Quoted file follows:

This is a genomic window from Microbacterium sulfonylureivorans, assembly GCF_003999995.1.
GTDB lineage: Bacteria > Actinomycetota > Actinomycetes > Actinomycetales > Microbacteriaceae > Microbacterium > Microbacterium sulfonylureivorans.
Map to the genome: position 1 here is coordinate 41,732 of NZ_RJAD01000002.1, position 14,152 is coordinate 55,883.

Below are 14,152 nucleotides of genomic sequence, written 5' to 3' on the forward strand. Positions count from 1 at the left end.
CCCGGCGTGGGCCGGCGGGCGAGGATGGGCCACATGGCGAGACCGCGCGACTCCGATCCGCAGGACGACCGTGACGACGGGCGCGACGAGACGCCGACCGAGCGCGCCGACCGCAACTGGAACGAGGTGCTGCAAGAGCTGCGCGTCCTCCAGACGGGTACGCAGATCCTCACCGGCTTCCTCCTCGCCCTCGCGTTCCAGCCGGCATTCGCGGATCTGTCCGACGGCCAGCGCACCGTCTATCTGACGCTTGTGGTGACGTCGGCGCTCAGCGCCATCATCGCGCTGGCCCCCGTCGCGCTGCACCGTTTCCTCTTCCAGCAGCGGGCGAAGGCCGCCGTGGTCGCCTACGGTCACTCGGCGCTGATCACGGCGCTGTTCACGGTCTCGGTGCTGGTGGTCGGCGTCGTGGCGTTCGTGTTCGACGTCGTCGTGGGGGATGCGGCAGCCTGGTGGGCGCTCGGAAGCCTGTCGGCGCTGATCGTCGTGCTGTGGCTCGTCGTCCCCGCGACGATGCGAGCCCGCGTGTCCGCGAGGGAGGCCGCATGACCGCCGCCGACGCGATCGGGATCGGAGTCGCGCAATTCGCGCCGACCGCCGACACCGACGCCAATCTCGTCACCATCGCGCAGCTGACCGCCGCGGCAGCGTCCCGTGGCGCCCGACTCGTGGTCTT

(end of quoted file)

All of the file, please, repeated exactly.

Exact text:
This is a genomic window from Microbacterium sulfonylureivorans, assembly GCF_003999995.1.
GTDB lineage: Bacteria > Actinomycetota > Actinomycetes > Actinomycetales > Microbacteriaceae > Microbacterium > Microbacterium sulfonylureivorans.
Map to the genome: position 1 here is coordinate 41,732 of NZ_RJAD01000002.1, position 14,152 is coordinate 55,883.

Below are 14,152 nucleotides of genomic sequence, written 5' to 3' on the forward strand. Positions count from 1 at the left end.
CCCGGCGTGGGCCGGCGGGCGAGGATGGGCCACATGGCGAGACCGCGCGACTCCGATCCGCAGGACGACCGTGACGACGGGCGCGACGAGACGCCGACCGAGCGCGCCGACCGCAACTGGAACGAGGTGCTGCAAGAGCTGCGCGTCCTCCAGACGGGTACGCAGATCCTCACCGGCTTCCTCCTCGCCCTCGCGTTCCAGCCGGCATTCGCGGATCTGTCCGACGGCCAGCGCACCGTCTATCTGACGCTTGTGGTGACGTCGGCGCTCAGCGCCATCATCGCGCTGGCCCCCGTCGCGCTGCACCGTTTCCTCTTCCAGCAGCGGGCGAAGGCCGCCGTGGTCGCCTACGGTCACTCGGCGCTGATCACGGCGCTGTTCACGGTCTCGGTGCTGGTGGTCGGCGTCGTGGCGTTCGTGTTCGACGTCGTCGTGGGGGATGCGGCAGCCTGGTGGGCGCTCGGAAGCCTGTCGGCGCTGATCGTCGTGCTGTGGCTCGTCGTCCCCGCGACGATGCGAGCCCGCGTGTCCGCGAGGGAGGCCGCATGACCGCCGCCGACGCGATCGGGATCGGAGTCGCGCAATTCGCGCCGACCGCCGACACCGACGCCAATCTCGTCACCATCGCGCAGCTGACCGCCGCGGCAGCGTCCCGTGGCGCCCGACTCGTGGTCTT